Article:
Monday, September 28, 2009

Clever commercials

So I was watching Heroes today, and a commercial for some toy train set by Playskool came on. At least I think it was Playskool. Whatever. Anyway, the jingle for the commercial went "Play, Laugh, Grow", and the notes were something like "D, A, C". But being the nerd I am, I instinctively began singing it in solfege syllables. "Re, La, Do!"

Do you see the connection?!

Anyway, I played for the first time since So was here today. Wasn't too bad, but my arm still doesn't feel great. I hope it gets better soon. I think it will--it's not hurting anymore, so I know that's better. But it still feels pretty weak.

I'm trying to get my life as a whole super organized, now that I have some time to do that. To start, I've changed my active email address from to Honestly, the biggest reason I wanted to switch to Gmail is because I liked the idea of being able to delete Thunderbird off my computer. Don't get me wrong, I think Thunderbird is a great program. But if I'm using Internet Explorer, I want to use Outlook Express for email. If I'm using Firefox for browsing, I want Thunderbird as my email. But I use Google Chrome as a browser now, and Google doesn't have a client-side email application. Honestly, I freakin' love Google. I use Google Chrome, Google Pages, Google Calendar... heck, YouTube and Blogger are also owned by Google. If Google takes over the world and suddenly I find myself under a worldwide dictatorship, so be it. At least I'll be able to find my shit.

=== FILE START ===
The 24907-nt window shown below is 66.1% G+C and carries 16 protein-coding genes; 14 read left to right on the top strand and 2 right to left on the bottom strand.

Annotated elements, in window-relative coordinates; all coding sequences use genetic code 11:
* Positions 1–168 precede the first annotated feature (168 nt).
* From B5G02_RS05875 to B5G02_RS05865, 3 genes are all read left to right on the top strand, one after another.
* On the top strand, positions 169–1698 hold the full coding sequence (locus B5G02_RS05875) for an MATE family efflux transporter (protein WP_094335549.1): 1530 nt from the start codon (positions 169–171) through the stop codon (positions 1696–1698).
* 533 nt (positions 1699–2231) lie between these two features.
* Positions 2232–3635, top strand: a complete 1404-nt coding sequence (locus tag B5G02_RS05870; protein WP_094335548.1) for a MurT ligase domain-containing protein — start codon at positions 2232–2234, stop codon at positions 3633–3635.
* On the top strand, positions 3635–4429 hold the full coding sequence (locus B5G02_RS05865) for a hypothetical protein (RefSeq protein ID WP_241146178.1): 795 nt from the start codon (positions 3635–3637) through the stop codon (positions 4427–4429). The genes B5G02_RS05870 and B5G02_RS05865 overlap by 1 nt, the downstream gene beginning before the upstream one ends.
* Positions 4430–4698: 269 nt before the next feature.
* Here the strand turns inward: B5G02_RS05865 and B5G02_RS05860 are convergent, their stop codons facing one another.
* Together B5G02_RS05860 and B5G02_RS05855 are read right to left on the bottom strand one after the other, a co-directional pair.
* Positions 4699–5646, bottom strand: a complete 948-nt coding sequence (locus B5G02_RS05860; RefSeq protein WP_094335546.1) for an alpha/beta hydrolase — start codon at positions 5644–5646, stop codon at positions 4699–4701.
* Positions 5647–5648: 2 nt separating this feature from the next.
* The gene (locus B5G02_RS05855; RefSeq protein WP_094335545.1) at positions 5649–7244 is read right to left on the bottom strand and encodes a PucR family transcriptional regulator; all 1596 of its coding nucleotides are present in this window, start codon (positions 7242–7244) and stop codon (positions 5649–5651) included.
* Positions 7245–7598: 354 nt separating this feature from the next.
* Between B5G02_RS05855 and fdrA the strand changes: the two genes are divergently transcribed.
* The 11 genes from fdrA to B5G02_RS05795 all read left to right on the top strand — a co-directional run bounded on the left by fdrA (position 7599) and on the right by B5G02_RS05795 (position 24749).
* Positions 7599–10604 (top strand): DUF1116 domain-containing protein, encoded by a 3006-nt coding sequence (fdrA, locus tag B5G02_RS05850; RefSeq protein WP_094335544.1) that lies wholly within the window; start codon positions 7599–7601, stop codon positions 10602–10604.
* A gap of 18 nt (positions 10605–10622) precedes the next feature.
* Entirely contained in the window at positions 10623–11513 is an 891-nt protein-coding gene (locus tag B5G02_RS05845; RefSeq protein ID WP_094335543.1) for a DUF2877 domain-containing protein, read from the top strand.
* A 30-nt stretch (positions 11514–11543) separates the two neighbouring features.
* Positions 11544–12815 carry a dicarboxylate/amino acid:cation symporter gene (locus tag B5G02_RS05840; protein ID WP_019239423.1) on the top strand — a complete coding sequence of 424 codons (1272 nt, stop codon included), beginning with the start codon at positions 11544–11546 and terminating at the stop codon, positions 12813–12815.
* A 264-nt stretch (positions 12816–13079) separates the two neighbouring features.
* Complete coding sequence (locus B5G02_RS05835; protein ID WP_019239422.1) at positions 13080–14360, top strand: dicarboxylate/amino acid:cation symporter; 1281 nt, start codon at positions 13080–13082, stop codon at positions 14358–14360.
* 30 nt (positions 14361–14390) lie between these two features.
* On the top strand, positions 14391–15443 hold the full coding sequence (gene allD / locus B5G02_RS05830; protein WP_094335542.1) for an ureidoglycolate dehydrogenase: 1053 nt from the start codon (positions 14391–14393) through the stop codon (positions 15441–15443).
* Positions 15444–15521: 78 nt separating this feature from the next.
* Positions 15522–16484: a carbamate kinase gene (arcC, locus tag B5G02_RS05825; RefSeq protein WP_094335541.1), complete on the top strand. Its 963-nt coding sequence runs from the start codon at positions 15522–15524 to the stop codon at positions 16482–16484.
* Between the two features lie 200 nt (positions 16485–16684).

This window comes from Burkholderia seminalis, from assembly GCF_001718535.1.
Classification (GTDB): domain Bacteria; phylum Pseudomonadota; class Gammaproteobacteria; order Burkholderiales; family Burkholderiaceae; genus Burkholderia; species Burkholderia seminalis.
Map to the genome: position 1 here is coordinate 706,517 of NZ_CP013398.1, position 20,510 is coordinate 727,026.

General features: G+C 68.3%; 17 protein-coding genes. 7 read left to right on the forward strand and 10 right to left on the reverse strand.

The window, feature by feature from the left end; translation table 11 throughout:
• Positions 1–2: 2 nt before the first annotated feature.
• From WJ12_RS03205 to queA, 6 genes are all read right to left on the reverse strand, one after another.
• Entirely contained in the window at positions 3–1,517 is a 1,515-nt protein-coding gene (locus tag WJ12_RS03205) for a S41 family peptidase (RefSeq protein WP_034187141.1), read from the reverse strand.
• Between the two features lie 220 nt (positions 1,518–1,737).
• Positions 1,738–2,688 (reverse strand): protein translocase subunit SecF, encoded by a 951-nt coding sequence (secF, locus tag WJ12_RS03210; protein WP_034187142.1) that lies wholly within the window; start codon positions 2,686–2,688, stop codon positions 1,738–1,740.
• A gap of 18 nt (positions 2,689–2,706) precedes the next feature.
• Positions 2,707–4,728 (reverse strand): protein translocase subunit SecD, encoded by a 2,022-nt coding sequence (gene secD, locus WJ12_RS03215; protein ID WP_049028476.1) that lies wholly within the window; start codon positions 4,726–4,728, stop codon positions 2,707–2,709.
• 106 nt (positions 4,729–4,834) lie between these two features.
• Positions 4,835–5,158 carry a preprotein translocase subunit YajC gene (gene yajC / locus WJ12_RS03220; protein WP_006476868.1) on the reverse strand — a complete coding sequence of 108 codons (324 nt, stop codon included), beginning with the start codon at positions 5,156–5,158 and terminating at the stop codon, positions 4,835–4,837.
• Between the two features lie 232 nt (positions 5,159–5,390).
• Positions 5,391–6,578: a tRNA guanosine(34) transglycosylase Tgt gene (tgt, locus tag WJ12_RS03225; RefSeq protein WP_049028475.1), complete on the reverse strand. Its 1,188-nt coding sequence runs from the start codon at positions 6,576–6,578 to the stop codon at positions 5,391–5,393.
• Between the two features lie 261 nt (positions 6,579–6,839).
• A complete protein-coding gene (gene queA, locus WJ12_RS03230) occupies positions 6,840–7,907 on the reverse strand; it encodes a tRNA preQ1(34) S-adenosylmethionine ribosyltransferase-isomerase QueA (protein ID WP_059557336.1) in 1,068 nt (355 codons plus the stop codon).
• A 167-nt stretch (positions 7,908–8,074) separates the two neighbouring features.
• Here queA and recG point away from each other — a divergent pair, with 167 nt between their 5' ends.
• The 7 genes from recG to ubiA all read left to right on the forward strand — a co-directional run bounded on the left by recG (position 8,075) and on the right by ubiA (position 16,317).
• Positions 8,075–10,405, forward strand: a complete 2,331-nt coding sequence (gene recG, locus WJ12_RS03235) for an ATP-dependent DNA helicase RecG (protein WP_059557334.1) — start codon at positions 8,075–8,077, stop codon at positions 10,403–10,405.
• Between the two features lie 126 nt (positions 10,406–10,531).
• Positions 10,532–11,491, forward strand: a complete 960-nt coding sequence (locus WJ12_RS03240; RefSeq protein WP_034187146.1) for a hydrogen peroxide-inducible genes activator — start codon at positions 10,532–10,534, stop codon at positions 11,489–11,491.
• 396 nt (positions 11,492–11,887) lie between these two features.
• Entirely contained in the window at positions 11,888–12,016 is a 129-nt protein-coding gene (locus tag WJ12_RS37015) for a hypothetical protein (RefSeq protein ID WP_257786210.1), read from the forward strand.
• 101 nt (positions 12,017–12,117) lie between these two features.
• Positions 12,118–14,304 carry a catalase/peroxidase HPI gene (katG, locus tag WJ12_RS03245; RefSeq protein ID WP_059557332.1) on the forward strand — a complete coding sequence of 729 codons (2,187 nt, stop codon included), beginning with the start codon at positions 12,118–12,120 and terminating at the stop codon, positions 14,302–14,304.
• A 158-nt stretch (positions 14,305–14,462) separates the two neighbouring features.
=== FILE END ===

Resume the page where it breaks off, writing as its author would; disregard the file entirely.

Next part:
My laptop is on it's way out, unfortunately. The power jack is failing more and more, the longer it's on... I have a feeling by the end of this week it will become completely unresponsive. I need to purchase a new power jack and have someone replace it for me (unless I want to try to replace it myself, but that's risky). Once I do that, I need to replace the battery. After that, I need to fix my iPod. After that, I need to repossess my desktop and fill it with memory/ram. If I can do all of that, I will reorganize my software and keep my laptop for personal stuff (homework, email, browsing, and of course chatting), and use my desktop strictly for music and perhaps some gaming (like I have time to do that anymore anyway). Apparently desktops are way more stable than laptops in general when it comes to music stuff, and if I can get the right upgrades my desktop should do me a lot of good.